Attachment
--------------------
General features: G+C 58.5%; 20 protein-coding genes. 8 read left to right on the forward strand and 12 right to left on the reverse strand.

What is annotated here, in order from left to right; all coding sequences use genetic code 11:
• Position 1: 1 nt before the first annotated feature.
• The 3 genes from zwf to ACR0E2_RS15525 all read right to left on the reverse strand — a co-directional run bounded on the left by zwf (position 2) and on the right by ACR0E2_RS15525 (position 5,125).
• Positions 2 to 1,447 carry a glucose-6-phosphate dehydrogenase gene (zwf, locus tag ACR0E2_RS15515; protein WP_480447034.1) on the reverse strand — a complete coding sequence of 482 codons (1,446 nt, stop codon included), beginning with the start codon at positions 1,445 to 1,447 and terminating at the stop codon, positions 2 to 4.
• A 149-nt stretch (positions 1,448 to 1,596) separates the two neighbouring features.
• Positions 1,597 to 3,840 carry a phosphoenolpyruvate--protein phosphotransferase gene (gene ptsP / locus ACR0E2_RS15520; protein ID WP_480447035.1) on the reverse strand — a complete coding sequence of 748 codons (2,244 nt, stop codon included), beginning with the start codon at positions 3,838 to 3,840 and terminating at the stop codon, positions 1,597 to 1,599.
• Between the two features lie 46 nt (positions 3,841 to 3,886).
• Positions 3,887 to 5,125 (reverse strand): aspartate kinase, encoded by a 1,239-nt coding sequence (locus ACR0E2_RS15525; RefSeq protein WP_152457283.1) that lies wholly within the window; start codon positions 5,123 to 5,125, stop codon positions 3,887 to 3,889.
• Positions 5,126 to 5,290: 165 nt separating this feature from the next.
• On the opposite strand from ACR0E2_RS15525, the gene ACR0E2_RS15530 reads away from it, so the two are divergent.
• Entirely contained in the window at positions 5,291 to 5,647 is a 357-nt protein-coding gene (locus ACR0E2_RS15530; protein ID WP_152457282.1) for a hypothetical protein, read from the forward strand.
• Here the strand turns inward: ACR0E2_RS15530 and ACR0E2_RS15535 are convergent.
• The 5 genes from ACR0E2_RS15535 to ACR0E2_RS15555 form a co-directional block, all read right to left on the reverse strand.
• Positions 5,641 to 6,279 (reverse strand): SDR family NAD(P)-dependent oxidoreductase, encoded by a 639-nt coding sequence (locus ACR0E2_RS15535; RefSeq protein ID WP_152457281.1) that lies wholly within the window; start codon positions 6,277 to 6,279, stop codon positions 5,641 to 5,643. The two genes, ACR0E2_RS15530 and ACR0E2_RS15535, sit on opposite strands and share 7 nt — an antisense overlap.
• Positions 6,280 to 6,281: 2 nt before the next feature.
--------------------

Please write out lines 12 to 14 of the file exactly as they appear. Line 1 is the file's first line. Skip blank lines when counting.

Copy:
• Entirely contained in the window at positions 5,291 to 5,647 is a 357-nt protein-coding gene (locus ACR0E2_RS15530; protein ID WP_152457282.1) for a hypothetical protein, read from the forward strand.
• Here the strand turns inward: ACR0E2_RS15530 and ACR0E2_RS15535 are convergent.
• The 5 genes from ACR0E2_RS15535 to ACR0E2_RS15555 form a co-directional block, all read right to left on the reverse strand.